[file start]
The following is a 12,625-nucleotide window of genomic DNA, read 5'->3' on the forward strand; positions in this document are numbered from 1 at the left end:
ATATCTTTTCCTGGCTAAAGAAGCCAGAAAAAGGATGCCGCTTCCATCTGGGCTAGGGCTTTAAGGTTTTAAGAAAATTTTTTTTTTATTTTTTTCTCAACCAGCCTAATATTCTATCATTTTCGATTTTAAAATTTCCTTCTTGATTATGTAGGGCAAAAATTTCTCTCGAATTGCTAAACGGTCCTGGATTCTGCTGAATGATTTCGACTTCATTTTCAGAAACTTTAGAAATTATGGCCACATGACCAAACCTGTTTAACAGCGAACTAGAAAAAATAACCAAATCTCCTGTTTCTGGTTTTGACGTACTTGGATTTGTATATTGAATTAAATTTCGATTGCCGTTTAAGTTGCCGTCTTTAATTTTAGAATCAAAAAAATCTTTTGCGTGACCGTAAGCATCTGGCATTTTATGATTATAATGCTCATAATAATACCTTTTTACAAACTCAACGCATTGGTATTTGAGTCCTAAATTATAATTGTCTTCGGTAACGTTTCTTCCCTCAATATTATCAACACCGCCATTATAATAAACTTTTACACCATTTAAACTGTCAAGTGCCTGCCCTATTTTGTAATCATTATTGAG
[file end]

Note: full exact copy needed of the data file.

The following is a 12,625-nucleotide window of genomic DNA, read 5'->3' on the forward strand; positions in this document are numbered from 1 at the left end:
ATATCTTTTCCTGGCTAAAGAAGCCAGAAAAAGGATGCCGCTTCCATCTGGGCTAGGGCTTTAAGGTTTTAAGAAAATTTTTTTTTTATTTTTTTCTCAACCAGCCTAATATTCTATCATTTTCGATTTTAAAATTTCCTTCTTGATTATGTAGGGCAAAAATTTCTCTCGAATTGCTAAACGGTCCTGGATTCTGCTGAATGATTTCGACTTCATTTTCAGAAACTTTAGAAATTATGGCCACATGACCAAACCTGTTTAACAGCGAACTAGAAAAAATAACCAAATCTCCTGTTTCTGGTTTTGACGTACTTGGATTTGTATATTGAATTAAATTTCGATTGCCGTTTAAGTTGCCGTCTTTAATTTTAGAATCAAAAAAATCTTTTGCGTGACCGTAAGCATCTGGCATTTTATGATTATAATGCTCATAATAATACCTTTTTACAAACTCAACGCATTGGTATTTGAGTCCTAAATTATAATTGTCTTCGGTAACGTTTCTTCCCTCAATATTATCAACACCGCCATTATAATAAACTTTTACACCATTTAAACTGTCAAGTGCCTGCCCTATTTTGTAATCATTATTGAG